(p) Upper Skagit Indian Tribe, Sedro Woolley, Washington (Tribal Members Only)

Mourning Dove

Season Dates: Open September 1, end December 31, 2003.

Daily Bag and Possession Limits: 12 and 20 mourning doves, respectively.

Tribal members must have the tribal identification and harvest report card on their person to hunt. Tribal members hunting on the Reservation will observe all basic Federal migratory bird hunting regulations found in 50 CFR, except shooting hours would be one-half hour before official sunrise to one-half hour after official sunset.

(q) Wampanoag Tribe of Gay Head, Aquinnah, Massachusetts (Tribal Members Only)

Geese

Season Dates: Open September 13, 2003, and close September 27, 2003, and open November 1, 2003, close February 28, 2004.

Daily Bag Limits: 5 Canada geese during the first period, 3 during the second, and 15 snow geese.

General Conditions: Shooting hours are one-half hour before sunrise to sunset. Nontoxic shot is required. All basic Federal migratory bird hunting regulations contained in 50 CFR will be observed.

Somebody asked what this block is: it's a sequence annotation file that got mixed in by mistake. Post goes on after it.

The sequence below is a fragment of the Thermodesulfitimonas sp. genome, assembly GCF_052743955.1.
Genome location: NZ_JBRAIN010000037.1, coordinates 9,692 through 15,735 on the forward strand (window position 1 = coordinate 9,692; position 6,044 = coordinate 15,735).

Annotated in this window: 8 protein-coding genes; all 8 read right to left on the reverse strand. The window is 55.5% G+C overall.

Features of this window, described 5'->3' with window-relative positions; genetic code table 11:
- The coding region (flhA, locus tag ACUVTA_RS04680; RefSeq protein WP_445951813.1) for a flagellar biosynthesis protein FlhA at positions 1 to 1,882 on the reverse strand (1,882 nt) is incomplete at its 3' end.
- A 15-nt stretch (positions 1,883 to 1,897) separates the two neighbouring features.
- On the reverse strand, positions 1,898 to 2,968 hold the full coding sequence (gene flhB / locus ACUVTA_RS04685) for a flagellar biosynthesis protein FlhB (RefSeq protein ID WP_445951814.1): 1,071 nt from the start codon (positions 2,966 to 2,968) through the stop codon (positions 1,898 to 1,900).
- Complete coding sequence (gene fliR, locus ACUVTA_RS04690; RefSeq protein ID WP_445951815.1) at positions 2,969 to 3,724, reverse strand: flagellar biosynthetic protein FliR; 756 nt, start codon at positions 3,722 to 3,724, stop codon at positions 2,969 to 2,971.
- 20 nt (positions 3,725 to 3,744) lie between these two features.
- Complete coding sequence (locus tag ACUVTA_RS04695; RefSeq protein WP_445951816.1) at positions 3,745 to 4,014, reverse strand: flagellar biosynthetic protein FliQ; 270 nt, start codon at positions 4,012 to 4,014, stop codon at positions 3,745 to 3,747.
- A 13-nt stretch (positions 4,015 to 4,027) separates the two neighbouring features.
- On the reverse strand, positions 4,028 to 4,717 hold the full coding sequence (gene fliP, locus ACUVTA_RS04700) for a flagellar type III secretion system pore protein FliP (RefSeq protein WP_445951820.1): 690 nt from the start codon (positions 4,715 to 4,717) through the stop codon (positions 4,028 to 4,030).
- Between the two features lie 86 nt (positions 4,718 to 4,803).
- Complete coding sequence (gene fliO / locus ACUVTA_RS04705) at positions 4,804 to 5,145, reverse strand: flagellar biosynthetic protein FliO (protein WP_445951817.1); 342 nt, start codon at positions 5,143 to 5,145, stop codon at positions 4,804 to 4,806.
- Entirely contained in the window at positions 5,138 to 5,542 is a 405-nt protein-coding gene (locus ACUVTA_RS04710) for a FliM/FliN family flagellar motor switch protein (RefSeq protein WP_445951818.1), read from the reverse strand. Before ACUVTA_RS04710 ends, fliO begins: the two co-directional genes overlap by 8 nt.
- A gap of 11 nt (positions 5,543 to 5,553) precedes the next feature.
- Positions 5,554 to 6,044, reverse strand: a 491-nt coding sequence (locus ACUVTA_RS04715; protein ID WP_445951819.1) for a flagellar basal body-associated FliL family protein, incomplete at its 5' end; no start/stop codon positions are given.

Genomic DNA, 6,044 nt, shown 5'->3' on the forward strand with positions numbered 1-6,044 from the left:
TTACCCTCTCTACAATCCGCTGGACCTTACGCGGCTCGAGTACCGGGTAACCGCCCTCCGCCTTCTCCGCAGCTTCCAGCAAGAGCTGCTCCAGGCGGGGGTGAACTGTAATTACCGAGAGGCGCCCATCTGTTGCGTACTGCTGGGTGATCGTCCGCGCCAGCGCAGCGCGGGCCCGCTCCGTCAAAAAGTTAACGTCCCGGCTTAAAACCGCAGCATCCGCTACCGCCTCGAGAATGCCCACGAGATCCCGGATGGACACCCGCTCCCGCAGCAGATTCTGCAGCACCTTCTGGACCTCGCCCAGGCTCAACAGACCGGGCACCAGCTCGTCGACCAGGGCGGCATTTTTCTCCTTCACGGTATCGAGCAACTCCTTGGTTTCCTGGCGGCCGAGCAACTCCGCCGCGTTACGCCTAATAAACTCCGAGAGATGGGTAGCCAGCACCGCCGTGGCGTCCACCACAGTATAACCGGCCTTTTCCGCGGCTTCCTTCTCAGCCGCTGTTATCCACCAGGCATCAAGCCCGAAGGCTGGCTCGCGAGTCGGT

(r) White Earth Band of Ojibwe, White Earth, Minnesota (Tribal Members Only)

Ducks and Mergansers

Season Dates: Open September 13, close December 14, 2003.

Daily Bag Limit for Ducks: 10 ducks, including no more than 2 mallards and 2 canvasback.

Daily Bag Limit for Mergansers: Five mergansers, including no more than two hooded mergansers.

Geese

Season Dates: Open September 1, close December 14, 2003.

Daily Bag Limit: Five geese.

Coots

Season Dates: Open September 7, close December 31, 2003.

Daily Bag Limit: 20 coots.

Sora and Virginia Rails

Season Dates: Open September 7, close December 31, 2003.

Daily Bag Limit: 25 sora and Virginia rails, singly or in the aggregate.

Common Snipe and Woodcock

Season Dates: Open September 7, close December 31, 2003.